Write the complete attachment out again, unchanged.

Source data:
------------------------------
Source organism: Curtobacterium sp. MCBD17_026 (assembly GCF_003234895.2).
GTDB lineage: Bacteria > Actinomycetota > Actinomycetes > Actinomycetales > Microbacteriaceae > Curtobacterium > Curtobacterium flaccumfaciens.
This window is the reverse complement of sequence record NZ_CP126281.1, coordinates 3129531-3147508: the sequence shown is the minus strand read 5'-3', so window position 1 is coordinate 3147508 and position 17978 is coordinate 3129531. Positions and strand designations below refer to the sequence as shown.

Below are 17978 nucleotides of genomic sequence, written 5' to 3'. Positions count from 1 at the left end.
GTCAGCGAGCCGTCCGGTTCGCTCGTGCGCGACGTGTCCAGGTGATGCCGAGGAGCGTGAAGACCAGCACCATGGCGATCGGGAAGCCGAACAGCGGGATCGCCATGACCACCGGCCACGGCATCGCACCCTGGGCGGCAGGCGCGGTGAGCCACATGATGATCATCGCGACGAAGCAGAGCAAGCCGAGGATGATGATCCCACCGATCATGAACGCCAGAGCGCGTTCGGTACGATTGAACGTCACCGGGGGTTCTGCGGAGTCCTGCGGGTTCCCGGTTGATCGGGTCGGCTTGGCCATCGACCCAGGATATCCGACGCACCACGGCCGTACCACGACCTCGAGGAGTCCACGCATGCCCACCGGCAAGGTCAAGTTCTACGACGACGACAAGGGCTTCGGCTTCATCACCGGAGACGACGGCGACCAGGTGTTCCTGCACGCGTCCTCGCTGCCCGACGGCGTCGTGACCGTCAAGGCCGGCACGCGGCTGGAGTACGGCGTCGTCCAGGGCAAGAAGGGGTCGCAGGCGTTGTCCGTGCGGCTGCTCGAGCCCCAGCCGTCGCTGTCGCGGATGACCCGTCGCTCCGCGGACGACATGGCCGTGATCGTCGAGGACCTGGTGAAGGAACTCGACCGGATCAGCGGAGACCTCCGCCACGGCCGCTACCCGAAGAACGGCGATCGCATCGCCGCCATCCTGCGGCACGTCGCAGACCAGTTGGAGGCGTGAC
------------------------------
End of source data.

Source organism: Curtobacterium sp. MCBD17_026 (assembly GCF_003234895.2).
GTDB lineage: Bacteria > Actinomycetota > Actinomycetes > Actinomycetales > Microbacteriaceae > Curtobacterium > Curtobacterium flaccumfaciens.
This window is the reverse complement of sequence record NZ_CP126281.1, coordinates 3129531-3147508: the sequence shown is the minus strand read 5'-3', so window position 1 is coordinate 3147508 and position 17978 is coordinate 3129531. Positions and strand designations below refer to the sequence as shown.

Below are 17978 nucleotides of genomic sequence, written 5' to 3'. Positions count from 1 at the left end.
GTCAGCGAGCCGTCCGGTTCGCTCGTGCGCGACGTGTCCAGGTGATGCCGAGGAGCGTGAAGACCAGCACCATGGCGATCGGGAAGCCGAACAGCGGGATCGCCATGACCACCGGCCACGGCATCGCACCCTGGGCGGCAGGCGCGGTGAGCCACATGATGATCATCGCGACGAAGCAGAGCAAGCCGAGGATGATGATCCCACCGATCATGAACGCCAGAGCGCGTTCGGTACGATTGAACGTCACCGGGGGTTCTGCGGAGTCCTGCGGGTTCCCGGTTGATCGGGTCGGCTTGGCCATCGACCCAGGATATCCGACGCACCACGGCCGTACCACGACCTCGAGGAGTCCACGCATGCCCACCGGCAAGGTCAAGTTCTACGACGACGACAAGGGCTTCGGCTTCATCACCGGAGACGACGGCGACCAGGTGTTCCTGCACGCGTCCTCGCTGCCCGACGGCGTCGTGACCGTCAAGGCCGGCACGCGGCTGGAGTACGGCGTCGTCCAGGGCAAGAAGGGGTCGCAGGCGTTGTCCGTGCGGCTGCTCGAGCCCCAGCCGTCGCTGTCGCGGATGACCCGTCGCTCCGCGGACGACATGGCCGTGATCGTCGAGGACCTGGTGAAGGAACTCGACCGGATCAGCGGAGACCTCCGCCACGGCCGCTACCCGAAGAACGGCGATCGCATCGCCGCCATCCTGCGGCACGTCGCAGACCAGTTGGAGGCGTGAC